ARCHITECT

WHAT ARCHITECTS DO

Architects plan and design houses, factories, office buildings, and other structures.

WORK ENVIRONMENT

Architects spend much of their time in offices, where they develop plans, meet with clients, and consult with engineers and other architects. They also visit construction sites to prepare initial drawings and review the progress of projects to ensure that clients' objectives are met.

HOW TO BECOME AN ARCHITECT

There are typically three main steps to becoming a licensed architect: completing a professional degree in architecture, gaining relevant experience through a paid internship, and passing the Architect Registration Examination.

Quick Facts: Architects

2017 Median Pay: $78,470 per year / $37.72 per hour

Entry-Level Education: Bachelor's degree

Work Experience in a Related Occupation: None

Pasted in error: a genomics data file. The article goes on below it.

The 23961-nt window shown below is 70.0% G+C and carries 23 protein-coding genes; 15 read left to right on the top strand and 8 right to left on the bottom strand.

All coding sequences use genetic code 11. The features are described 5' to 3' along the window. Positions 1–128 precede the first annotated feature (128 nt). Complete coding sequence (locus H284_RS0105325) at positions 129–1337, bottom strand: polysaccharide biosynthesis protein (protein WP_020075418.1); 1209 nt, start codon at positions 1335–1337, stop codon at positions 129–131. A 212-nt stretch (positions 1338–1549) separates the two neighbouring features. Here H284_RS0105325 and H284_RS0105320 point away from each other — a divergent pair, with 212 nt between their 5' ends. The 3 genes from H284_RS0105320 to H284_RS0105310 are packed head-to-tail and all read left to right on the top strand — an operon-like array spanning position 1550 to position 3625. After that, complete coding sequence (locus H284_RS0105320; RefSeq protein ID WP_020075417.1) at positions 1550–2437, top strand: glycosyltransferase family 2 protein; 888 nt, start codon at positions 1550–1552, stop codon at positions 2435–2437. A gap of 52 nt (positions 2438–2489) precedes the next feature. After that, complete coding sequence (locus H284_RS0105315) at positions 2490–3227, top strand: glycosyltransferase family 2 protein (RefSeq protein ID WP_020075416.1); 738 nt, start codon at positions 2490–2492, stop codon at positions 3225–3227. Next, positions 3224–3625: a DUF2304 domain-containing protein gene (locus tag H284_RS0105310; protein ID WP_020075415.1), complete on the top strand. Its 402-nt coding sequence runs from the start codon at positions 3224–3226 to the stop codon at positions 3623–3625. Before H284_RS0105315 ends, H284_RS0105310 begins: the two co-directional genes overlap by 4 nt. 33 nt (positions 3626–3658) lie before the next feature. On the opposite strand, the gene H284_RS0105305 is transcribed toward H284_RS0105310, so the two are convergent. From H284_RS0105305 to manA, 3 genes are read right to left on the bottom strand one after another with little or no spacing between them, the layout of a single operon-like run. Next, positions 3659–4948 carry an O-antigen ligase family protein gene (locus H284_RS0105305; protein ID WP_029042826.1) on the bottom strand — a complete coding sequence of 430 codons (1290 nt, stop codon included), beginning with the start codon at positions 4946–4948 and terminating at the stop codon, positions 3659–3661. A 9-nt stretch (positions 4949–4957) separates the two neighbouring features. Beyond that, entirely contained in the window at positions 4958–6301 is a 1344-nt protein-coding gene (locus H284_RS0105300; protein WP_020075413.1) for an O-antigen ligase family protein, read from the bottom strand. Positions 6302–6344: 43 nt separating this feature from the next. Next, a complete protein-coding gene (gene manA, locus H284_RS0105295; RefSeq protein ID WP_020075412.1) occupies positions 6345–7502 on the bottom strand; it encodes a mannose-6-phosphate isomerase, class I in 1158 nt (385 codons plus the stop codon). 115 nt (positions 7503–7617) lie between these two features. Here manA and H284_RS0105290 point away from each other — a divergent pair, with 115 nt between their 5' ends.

On-the-job Training: Internship/residency

Number of Jobs, 2016: 128,800

Job Outlook, 2014-24: 4% (Slower than average)

Employment Change, 2016-26: 5,500

PAY

The median annual wage for architects was $78,470 in May 2017.

JOB OUTLOOK

Employment of architects is projected to grow 4 percent from 2016 to 2026, slower than average for all occupations. With a high number of students graduating with degrees in architecture, strong competition for internships and jobs is expected.

BOILERMAKERS

WHAT BOILERMAKERS DO

Boilermakers assemble, install, and repair boilers, closed vats, and other large vessels or containers that hold liquids and gases.

WORK ENVIRONMENT

Boilermakers perform physically demanding and dangerous work. Many boilermakers must travel to worksites and live away from home for long periods.

HOW TO BECOME A BOILERMAKER

Most boilermakers learn their trade through an apprenticeship program.

Quick Facts: Boilermaker

2017 Median Pay: $62,260 per year / $29.93 per hour

Entry-Level Education: High school diploma or equivalent

Work Experience in a Related Occupation: None

On-the-job Training: Apprenticeship

Number of Jobs, 2016: 17,200